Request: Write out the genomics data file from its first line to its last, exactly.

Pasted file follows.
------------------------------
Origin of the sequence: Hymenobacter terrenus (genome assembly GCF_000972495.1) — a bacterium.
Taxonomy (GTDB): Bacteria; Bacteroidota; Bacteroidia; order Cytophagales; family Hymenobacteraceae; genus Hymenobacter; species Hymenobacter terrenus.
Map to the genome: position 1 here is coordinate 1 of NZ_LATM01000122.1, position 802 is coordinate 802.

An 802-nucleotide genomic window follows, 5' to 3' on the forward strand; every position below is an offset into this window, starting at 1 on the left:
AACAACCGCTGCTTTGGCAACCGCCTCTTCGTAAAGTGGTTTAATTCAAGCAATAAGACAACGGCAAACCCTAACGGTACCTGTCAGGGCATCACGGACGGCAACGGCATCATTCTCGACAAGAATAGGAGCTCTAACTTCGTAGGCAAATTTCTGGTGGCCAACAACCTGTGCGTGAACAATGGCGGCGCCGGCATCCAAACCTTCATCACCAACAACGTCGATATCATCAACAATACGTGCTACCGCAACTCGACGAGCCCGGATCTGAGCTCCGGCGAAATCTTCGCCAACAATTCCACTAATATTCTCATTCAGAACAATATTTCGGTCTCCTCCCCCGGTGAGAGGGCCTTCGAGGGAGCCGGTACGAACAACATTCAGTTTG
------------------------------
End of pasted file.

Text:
Origin of the sequence: Hymenobacter terrenus (genome assembly GCF_000972495.1) — a bacterium.
Taxonomy (GTDB): Bacteria; Bacteroidota; Bacteroidia; order Cytophagales; family Hymenobacteraceae; genus Hymenobacter; species Hymenobacter terrenus.
Map to the genome: position 1 here is coordinate 1 of NZ_LATM01000122.1, position 802 is coordinate 802.

An 802-nucleotide genomic window follows, 5' to 3' on the forward strand; every position below is an offset into this window, starting at 1 on the left:
AACAACCGCTGCTTTGGCAACCGCCTCTTCGTAAAGTGGTTTAATTCAAGCAATAAGACAACGGCAAACCCTAACGGTACCTGTCAGGGCATCACGGACGGCAACGGCATCATTCTCGACAAGAATAGGAGCTCTAACTTCGTAGGCAAATTTCTGGTGGCCAACAACCTGTGCGTGAACAATGGCGGCGCCGGCATCCAAACCTTCATCACCAACAACGTCGATATCATCAACAATACGTGCTACCGCAACTCGACGAGCCCGGATCTGAGCTCCGGCGAAATCTTCGCCAACAATTCCACTAATATTCTCATTCAGAACAATATTTCGGTCTCCTCCCCCGGTGAGAGGGCCTTCGAGGGAGCCGGTACGAACAACATTCAGTTTG